Is this a problem?

Chances are that it might not be. After all, your business has been working perfectly well without any premises at all. Whenever you’ve met with clients, it’s always been at their offices and that ties in with your style of consultancy very well. If you’re being truly honest with yourself, you don’t actually need a conference room at all. Yes, it would be nice to welcome clients to your premises but up until this point you have not needed to, so why would that change now?

All of which brings us neatly on to everyone’s primary concern – price.


The excitement of moving into new, and in many cases, one’s first business premises is an exciting one, but it’s very important to be conservative.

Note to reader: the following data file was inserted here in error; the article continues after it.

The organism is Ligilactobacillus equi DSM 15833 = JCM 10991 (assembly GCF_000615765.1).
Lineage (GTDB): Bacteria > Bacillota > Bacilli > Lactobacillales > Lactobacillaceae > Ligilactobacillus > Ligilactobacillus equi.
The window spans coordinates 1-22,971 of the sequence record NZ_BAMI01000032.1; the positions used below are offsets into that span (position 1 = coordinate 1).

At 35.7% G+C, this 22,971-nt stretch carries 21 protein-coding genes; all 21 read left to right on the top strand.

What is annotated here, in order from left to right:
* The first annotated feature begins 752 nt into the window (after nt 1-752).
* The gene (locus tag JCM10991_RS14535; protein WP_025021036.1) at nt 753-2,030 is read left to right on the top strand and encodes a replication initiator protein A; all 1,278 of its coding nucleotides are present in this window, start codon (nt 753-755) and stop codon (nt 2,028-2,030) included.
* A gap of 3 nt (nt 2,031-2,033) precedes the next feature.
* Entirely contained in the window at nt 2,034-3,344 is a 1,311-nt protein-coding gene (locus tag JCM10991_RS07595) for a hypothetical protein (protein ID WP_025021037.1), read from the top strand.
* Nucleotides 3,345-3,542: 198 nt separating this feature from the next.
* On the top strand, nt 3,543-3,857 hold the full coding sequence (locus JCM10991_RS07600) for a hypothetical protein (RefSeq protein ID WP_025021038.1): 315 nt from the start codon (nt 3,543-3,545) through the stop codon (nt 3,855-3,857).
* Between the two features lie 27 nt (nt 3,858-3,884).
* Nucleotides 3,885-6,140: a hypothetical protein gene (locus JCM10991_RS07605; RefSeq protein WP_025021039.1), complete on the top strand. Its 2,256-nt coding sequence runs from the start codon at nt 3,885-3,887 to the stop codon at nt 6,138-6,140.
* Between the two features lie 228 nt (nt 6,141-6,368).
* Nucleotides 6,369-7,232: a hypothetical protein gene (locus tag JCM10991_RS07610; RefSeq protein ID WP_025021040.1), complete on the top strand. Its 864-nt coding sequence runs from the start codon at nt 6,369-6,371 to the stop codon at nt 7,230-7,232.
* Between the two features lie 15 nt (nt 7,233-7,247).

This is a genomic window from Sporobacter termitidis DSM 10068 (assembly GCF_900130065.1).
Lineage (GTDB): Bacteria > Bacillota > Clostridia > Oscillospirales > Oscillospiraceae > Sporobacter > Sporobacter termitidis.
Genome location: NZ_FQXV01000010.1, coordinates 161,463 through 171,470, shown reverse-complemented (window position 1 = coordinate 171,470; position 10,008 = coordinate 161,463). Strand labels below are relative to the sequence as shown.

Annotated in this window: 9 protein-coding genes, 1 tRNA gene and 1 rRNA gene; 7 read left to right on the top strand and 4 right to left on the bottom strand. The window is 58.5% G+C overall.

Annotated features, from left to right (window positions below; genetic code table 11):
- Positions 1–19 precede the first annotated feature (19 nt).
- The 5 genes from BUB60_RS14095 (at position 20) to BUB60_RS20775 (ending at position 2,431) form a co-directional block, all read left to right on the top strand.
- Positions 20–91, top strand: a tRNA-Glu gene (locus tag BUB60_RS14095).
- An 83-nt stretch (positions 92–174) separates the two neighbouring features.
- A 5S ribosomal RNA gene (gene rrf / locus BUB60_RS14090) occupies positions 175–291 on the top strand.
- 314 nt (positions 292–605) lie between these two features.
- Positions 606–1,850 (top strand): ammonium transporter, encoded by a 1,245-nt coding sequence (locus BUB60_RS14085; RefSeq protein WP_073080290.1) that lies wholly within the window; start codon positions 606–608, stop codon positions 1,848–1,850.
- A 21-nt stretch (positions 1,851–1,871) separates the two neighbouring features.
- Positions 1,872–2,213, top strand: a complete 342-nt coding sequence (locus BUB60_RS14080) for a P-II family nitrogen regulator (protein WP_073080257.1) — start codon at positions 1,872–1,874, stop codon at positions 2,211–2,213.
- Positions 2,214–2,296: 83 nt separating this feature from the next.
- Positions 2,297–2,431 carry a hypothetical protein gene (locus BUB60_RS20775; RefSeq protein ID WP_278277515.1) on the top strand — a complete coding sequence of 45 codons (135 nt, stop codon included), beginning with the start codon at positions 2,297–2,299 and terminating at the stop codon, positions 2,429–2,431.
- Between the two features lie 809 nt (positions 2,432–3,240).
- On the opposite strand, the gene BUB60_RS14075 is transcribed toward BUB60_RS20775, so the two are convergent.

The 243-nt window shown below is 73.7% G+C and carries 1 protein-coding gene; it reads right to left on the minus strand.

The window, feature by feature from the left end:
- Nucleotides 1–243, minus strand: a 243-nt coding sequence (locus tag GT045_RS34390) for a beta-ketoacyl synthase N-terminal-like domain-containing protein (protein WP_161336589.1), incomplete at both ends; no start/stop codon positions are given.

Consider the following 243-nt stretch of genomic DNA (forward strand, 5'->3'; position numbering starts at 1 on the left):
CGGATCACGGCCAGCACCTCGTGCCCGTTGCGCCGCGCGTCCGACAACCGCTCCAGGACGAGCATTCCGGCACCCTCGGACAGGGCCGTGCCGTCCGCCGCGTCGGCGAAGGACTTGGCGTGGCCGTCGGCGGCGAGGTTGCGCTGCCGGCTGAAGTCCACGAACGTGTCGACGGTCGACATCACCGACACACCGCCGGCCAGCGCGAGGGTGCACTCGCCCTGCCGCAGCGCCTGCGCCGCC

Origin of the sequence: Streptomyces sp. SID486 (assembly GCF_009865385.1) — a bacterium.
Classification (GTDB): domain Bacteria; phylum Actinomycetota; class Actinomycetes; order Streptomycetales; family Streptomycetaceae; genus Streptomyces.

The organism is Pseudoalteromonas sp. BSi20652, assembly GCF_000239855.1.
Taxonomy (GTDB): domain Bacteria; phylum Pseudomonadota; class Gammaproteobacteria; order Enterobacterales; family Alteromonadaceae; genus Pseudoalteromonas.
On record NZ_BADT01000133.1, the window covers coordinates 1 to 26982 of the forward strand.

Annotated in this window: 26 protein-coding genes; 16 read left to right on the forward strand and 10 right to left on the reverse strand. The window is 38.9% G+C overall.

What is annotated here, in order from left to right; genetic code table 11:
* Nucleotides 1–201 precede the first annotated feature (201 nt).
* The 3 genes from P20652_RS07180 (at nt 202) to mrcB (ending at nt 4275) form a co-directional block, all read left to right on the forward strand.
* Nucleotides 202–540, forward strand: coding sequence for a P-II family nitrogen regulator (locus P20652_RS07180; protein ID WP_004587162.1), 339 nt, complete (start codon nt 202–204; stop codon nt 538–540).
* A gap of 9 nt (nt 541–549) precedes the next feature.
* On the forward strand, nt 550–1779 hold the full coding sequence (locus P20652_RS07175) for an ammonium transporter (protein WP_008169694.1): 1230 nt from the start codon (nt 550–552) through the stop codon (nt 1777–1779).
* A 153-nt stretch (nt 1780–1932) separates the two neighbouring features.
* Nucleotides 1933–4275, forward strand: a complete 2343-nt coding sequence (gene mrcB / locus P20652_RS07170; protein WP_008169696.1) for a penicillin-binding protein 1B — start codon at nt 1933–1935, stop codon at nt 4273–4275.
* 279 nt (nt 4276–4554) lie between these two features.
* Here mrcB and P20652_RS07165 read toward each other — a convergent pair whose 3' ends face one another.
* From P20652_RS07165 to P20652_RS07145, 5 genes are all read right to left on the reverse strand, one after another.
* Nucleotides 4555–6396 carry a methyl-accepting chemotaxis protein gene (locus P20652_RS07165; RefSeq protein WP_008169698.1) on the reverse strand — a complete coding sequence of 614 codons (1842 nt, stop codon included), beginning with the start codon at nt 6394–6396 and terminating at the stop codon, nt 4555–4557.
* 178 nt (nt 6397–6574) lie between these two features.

Property ownership comes with a wealth of additional expenses that it’s easy to overlook when the idea of moving first comes along. Business rates need to be taken into consideration, various insurance policies put in place, compliance audits carried out for anything from simple PAT testing of all electrical equipment to a complete health and safety audit.

The most modern and well equipped unit may well tick every single box, but it’s important to look at a range of properties across the entire spectrum of your available budget. You don’t have to opt for the most expensive premises, but you don’t have to go for the cheapest either.

All of these points are ones we will be able to help you consider at Prideview Properties. We are expert commercial property agents in London and can guide you through every stage of the process. If you would like help finding the perfect space for your business, please get in touch with us today.